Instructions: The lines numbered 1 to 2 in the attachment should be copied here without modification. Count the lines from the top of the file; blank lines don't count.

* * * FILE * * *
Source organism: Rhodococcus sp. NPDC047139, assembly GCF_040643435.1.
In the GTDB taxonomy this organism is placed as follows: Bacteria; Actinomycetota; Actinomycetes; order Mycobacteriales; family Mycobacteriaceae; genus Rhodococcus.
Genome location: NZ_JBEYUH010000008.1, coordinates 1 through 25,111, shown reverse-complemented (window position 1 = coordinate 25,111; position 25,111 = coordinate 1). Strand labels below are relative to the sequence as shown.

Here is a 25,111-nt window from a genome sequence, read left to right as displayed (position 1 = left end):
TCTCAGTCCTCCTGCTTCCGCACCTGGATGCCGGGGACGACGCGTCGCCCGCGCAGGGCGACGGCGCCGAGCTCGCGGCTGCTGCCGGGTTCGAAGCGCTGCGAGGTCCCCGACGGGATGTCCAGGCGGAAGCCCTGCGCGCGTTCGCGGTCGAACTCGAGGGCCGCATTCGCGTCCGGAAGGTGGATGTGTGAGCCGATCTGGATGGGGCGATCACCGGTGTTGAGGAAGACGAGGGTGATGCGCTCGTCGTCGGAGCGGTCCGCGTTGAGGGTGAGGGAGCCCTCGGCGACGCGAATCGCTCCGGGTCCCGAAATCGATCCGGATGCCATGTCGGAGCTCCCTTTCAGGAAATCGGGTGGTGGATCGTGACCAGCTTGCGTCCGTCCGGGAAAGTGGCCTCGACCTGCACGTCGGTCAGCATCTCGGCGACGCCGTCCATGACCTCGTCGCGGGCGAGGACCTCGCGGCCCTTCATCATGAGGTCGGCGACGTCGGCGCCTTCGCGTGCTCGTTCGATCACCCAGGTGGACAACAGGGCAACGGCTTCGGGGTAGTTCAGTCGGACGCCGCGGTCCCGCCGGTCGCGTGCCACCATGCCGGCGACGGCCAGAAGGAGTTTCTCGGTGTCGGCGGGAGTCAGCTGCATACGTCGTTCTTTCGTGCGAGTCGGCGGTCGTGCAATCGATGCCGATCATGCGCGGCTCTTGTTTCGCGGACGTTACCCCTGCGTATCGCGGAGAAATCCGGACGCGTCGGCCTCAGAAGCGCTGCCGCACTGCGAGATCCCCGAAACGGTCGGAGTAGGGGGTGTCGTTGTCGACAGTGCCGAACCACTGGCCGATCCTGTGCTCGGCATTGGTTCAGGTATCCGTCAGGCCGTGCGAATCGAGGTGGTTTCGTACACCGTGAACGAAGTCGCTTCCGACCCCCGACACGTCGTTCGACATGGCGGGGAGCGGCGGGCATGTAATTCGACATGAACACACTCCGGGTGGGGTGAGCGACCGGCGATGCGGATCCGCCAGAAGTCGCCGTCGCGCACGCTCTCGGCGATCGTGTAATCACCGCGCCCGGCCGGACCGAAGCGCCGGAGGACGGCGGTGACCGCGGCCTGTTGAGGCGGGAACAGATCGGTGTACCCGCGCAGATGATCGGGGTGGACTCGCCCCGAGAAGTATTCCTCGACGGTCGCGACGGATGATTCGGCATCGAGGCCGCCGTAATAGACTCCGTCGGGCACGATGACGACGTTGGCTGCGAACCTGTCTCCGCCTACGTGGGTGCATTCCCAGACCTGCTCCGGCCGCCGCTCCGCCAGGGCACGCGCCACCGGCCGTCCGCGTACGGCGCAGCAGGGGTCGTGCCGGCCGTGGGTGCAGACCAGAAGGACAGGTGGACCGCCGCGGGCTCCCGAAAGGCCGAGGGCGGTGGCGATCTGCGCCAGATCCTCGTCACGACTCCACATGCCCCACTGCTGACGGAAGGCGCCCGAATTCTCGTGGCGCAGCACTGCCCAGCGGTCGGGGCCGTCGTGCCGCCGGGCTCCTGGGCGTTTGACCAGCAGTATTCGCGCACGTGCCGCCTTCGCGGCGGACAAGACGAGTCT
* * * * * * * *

Source organism: Rhodococcus sp. NPDC047139, assembly GCF_040643435.1.
In the GTDB taxonomy this organism is placed as follows: Bacteria; Actinomycetota; Actinomycetes; order Mycobacteriales; family Mycobacteriaceae; genus Rhodococcus.